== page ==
My column in this week's papers looks at The Heat
, a rare entry in the subgenre of female buddy comedies. How rare, you ask? How about fewer than 10 since the 1980s, according to New York Magazine
It's hard to imagine Bette Midler being the epitome of anything, but it seems that her brief heyday as the queen of female buddy movies -- in Big Business
with Lily Tomlin, Beaches
with Barbara Hershey* and Outrageous Fortune
with Shelley Long -- make her the standard bearer for a time when it wasn't quite so crazy to see two women together on screen. The Heat
did very well this past weekend at the box office -- bringing in $40 million, and recouping its entire production budget in its first three days of release -- but Bridesmaids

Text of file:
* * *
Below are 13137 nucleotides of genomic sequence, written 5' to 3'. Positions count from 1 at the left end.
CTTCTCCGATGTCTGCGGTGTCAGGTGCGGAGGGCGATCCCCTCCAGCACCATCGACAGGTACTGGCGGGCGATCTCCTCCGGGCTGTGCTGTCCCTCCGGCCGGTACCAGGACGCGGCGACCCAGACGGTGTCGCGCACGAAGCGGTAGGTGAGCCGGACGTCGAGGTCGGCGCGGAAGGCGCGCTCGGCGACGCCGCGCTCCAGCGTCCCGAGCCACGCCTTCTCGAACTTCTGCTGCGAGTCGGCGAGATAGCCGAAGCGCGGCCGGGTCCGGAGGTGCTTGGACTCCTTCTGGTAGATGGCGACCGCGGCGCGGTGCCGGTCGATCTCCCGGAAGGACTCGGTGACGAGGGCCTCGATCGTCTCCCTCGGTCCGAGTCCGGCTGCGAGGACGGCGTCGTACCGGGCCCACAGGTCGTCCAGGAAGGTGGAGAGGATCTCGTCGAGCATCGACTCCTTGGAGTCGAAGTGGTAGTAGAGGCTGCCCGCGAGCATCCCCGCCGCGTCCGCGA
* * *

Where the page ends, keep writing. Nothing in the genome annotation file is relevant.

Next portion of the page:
, director Paul Feig's last film before this one, made over $160 million in 2011 and changed absolutely nothing.
Despite numbering 51-ish percent of America's population, women are drastically under-represented in Hollywood -- behind the camera, to be sure, but also on screen, which doesn't really make any sense at all. Over the next few months I plan to explore this ridiculous inequity in this blog, but I'm not sure most of the posts won't simply end with some kind of expression of disgust. Some questions have answers, some problems have solutions; but this really seems to be a situation that can only be resolved by grabbing some studio executive by the lapels and shaking some sense into him. And yes, it'll be a "him" -- of that much we can be sure.
*Yes, I know, technically, Beaches
wasn't a comedy. Technically